There is a plan: for Adela-Mae Marshall to lay amongst a pile of vinyl records, embroidered pillows, and soft throw blankets, barefoot, casually strumming a wooden ukelele. It's meant to evoke the calm of a Sunday afternoon, when Adela is finally by herself—when she is, finally, herself. But it's only a scene, because all around her, stylists, managers, editors, and photo-videographers are busybodying away, a veritable tornado surrounding an eye of faux peace-and-quiet. She transitions from pose to pose like it's a dance, every movement fluid, every adjustment of a wayward hem or cowlick effortless. It's a stark contrast from the high-pressure stakes she took on in Cycle 6 of Asia's Next Top Model. Today, even in the chaos, it's almost like nobody else is here—just Adela and a camera that loves her.
"Modeling wasn't really taking off for me back then, and that was part of the reason I wanted to join the show in the first place."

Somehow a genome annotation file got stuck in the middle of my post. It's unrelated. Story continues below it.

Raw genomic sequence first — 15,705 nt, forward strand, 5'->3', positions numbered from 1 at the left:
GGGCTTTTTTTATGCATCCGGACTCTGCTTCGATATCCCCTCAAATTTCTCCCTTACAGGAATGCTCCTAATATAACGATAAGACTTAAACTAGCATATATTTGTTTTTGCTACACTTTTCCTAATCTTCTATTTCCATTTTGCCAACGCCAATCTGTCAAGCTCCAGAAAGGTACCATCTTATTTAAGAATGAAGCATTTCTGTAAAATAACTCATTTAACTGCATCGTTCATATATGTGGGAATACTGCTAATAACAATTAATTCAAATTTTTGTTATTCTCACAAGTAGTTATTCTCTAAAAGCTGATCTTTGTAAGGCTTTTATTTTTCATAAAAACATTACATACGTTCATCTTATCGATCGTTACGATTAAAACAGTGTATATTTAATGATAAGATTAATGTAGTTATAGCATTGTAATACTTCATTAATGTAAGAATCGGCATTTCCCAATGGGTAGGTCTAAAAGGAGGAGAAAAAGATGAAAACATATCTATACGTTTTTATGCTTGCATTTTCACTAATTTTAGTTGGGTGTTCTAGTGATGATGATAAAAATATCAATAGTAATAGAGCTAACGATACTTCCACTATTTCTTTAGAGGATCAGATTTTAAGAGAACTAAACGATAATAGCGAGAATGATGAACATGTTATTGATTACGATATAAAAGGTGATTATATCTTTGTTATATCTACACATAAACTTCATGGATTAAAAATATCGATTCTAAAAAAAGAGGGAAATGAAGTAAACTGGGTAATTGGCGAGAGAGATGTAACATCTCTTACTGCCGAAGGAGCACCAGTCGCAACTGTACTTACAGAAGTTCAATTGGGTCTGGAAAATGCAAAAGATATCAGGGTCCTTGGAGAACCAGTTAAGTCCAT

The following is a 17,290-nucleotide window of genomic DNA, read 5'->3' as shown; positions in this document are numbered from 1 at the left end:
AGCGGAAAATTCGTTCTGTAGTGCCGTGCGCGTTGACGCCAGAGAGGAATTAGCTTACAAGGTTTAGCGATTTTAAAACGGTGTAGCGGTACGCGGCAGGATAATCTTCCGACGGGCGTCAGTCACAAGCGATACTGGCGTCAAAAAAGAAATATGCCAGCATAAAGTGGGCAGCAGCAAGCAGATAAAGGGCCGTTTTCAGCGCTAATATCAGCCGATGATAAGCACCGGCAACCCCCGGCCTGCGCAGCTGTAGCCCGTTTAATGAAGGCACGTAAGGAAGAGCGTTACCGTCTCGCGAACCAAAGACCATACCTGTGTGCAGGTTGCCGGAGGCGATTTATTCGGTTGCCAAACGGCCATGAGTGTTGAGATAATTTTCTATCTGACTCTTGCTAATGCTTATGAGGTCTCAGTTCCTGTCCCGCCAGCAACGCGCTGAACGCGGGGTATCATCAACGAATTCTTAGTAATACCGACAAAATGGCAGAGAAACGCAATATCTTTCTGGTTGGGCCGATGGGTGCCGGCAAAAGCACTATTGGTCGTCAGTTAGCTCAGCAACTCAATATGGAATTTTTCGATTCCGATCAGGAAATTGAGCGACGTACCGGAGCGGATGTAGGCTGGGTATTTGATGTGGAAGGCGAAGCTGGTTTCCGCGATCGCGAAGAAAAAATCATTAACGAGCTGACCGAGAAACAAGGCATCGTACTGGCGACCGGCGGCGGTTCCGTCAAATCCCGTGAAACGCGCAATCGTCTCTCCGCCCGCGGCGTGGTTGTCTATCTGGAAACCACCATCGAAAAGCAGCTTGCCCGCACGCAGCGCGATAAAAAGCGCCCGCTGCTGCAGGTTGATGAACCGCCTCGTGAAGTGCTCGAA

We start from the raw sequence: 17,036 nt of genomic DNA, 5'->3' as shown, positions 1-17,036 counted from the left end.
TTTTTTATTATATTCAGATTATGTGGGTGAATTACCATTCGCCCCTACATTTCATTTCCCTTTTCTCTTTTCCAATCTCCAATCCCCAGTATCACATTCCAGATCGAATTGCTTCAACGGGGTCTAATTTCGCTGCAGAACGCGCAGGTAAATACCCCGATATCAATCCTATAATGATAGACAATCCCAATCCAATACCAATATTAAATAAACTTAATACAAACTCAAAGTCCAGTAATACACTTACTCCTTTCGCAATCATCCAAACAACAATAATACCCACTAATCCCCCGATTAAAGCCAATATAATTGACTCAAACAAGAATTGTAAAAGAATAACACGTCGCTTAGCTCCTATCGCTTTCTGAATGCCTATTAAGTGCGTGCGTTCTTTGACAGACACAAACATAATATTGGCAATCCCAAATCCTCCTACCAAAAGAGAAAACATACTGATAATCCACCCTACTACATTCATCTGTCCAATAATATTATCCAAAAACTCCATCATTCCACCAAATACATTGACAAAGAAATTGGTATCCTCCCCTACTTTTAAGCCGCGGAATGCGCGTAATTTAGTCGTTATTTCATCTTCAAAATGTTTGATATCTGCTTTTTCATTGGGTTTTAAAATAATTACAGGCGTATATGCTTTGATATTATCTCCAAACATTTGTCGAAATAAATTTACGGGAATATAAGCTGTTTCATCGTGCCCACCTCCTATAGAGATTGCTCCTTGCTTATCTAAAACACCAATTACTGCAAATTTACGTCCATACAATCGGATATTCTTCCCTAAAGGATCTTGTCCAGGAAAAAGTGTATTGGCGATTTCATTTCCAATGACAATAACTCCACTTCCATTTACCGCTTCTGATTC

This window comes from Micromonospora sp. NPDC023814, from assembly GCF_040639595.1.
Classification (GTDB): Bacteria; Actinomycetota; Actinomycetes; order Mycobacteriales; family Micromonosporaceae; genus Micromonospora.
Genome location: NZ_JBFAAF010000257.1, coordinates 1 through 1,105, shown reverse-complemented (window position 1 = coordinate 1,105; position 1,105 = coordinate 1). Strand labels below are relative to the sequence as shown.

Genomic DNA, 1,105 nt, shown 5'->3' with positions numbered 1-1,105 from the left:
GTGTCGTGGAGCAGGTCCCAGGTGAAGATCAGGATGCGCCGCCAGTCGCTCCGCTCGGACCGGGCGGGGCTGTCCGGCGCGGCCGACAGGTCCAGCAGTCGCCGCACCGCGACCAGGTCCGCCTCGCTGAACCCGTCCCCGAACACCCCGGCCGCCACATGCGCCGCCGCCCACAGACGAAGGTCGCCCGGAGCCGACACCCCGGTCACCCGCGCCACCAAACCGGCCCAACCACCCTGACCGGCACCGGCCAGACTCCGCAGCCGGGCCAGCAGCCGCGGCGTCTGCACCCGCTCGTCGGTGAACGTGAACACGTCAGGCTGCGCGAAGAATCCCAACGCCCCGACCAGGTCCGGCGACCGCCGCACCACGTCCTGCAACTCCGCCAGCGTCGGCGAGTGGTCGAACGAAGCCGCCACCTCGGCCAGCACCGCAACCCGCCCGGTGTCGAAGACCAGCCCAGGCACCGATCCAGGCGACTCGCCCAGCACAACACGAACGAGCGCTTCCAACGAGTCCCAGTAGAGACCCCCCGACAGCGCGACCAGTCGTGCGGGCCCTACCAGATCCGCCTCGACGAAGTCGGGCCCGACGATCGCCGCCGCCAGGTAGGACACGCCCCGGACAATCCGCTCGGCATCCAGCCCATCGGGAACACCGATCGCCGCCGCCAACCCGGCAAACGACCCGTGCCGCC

Many came to know Adela, of course, as an aspirant on AsNTM, where she placed second to Dana Slosar of Thailand. "Modeling wasn't really taking off for me back then, and that was part of the reason I wanted to join the show in the first place. Now, when I look back, it was one of the best times of my life. I met so many great people, and so many new paths for my career have come around." She's since gone on to numerous modeling opportunities in the country, including being a Careline endorser, but she wants people to see her more than just a walking advertising space. "What's great about modeling now is I get to talk to people about the brands I wear," Adela says. "It's not, 'Okay, she's a hanger wearing a piece of clothing.' Now it's 'I want to know what she's like. What other pieces would she style that with?'"